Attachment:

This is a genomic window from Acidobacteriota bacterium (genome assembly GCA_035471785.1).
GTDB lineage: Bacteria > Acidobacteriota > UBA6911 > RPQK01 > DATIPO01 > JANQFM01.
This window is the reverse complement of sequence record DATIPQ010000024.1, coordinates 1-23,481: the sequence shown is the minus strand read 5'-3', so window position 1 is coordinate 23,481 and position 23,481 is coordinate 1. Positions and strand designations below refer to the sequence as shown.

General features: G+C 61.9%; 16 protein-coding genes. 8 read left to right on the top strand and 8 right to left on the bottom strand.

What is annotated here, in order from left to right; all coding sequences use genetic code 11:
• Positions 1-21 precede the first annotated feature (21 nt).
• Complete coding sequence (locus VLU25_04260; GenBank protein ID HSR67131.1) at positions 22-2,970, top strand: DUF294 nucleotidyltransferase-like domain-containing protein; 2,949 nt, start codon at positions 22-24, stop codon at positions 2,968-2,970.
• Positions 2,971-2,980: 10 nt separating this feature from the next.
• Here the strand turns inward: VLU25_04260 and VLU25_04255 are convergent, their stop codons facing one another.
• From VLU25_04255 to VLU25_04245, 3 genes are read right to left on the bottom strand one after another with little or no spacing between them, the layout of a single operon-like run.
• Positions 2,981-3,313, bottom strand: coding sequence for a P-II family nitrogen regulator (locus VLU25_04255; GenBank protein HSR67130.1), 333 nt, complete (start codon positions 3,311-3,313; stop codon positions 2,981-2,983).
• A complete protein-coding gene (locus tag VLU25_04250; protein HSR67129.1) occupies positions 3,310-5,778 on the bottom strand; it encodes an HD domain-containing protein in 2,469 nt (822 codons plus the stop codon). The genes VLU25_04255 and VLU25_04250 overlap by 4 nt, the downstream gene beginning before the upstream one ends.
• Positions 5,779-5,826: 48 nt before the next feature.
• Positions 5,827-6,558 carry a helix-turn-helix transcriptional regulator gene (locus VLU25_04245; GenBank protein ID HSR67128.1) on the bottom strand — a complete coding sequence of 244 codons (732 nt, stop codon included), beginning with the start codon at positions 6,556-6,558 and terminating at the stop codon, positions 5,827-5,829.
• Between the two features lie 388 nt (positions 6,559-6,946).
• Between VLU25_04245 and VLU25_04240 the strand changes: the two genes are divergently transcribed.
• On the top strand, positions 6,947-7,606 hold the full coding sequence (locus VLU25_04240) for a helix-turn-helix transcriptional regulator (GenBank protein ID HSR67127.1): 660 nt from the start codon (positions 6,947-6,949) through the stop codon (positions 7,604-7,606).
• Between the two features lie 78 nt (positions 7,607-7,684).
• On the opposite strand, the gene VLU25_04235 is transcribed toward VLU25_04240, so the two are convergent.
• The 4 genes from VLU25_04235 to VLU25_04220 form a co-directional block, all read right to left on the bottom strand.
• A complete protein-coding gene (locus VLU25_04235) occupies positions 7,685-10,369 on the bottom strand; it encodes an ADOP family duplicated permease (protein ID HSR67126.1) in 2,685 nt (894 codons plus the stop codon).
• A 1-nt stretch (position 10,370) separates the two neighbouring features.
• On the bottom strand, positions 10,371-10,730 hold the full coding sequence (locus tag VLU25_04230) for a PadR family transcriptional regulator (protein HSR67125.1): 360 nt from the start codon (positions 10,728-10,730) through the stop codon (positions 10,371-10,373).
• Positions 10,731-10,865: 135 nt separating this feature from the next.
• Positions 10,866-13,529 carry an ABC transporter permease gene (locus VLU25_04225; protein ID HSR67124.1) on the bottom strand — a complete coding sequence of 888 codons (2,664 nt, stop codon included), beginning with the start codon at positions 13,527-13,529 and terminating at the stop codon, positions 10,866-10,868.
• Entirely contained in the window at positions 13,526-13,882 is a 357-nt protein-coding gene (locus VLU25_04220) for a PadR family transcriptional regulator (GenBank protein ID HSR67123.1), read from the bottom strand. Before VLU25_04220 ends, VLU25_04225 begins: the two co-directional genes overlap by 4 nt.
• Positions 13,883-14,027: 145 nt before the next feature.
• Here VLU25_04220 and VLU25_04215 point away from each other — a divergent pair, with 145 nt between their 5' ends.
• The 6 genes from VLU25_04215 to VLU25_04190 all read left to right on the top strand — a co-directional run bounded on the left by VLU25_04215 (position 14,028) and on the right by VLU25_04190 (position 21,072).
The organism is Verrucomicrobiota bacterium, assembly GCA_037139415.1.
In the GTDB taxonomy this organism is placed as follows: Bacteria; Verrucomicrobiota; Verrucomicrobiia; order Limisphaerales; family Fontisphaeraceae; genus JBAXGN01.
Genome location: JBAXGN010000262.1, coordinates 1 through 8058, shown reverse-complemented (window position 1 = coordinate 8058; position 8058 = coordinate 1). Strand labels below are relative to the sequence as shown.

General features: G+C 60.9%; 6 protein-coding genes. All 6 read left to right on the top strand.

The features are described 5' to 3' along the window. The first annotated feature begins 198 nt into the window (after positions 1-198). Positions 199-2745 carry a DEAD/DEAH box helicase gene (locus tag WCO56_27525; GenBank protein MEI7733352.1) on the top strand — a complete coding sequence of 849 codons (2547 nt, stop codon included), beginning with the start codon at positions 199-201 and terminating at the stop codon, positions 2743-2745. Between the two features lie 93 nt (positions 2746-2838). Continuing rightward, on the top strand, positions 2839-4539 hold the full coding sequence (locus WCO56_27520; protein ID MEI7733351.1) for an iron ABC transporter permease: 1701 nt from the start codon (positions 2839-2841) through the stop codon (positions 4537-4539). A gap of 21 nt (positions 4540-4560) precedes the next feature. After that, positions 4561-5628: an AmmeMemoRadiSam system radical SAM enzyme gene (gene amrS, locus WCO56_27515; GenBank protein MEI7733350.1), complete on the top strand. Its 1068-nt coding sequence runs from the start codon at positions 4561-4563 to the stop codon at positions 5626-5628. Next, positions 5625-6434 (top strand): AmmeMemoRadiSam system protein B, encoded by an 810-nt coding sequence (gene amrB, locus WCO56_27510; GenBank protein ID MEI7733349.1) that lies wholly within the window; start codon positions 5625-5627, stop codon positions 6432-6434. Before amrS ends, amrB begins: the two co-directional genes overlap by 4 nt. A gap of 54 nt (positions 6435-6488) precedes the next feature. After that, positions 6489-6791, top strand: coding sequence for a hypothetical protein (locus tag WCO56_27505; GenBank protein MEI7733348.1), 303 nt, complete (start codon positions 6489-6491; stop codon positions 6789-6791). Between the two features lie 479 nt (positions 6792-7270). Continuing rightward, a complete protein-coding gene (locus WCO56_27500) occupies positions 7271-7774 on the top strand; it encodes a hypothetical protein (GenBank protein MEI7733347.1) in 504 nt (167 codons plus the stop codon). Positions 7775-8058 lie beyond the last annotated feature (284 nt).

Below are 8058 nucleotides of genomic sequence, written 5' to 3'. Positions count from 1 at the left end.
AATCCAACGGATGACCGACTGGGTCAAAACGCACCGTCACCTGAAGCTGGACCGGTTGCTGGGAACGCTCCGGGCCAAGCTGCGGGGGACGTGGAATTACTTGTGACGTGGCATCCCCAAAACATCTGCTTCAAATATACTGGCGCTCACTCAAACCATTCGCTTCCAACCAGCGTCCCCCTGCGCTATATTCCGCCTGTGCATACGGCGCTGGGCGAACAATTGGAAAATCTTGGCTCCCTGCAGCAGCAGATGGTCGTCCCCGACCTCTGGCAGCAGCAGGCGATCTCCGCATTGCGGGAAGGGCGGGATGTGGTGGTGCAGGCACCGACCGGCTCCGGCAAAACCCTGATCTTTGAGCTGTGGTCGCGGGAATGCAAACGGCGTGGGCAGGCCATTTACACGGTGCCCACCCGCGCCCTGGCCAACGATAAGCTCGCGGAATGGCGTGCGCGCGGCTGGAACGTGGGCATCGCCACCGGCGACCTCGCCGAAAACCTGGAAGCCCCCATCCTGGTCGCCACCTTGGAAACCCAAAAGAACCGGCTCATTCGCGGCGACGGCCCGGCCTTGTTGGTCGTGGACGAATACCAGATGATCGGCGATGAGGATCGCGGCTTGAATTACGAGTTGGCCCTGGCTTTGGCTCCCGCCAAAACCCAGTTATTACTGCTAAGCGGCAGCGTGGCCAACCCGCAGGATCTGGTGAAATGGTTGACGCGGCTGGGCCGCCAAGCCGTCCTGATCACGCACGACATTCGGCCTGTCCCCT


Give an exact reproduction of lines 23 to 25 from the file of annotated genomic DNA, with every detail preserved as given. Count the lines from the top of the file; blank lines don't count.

• On the bottom strand, positions 10,371-10,730 hold the full coding sequence (locus tag VLU25_04230) for a PadR family transcriptional regulator (protein HSR67125.1): 360 nt from the start codon (positions 10,728-10,730) through the stop codon (positions 10,371-10,373).
• Positions 10,731-10,865: 135 nt separating this feature from the next.
• Positions 10,866-13,529 carry an ABC transporter permease gene (locus VLU25_04225; protein ID HSR67124.1) on the bottom strand — a complete coding sequence of 888 codons (2,664 nt, stop codon included), beginning with the start codon at positions 13,527-13,529 and terminating at the stop codon, positions 10,866-10,868.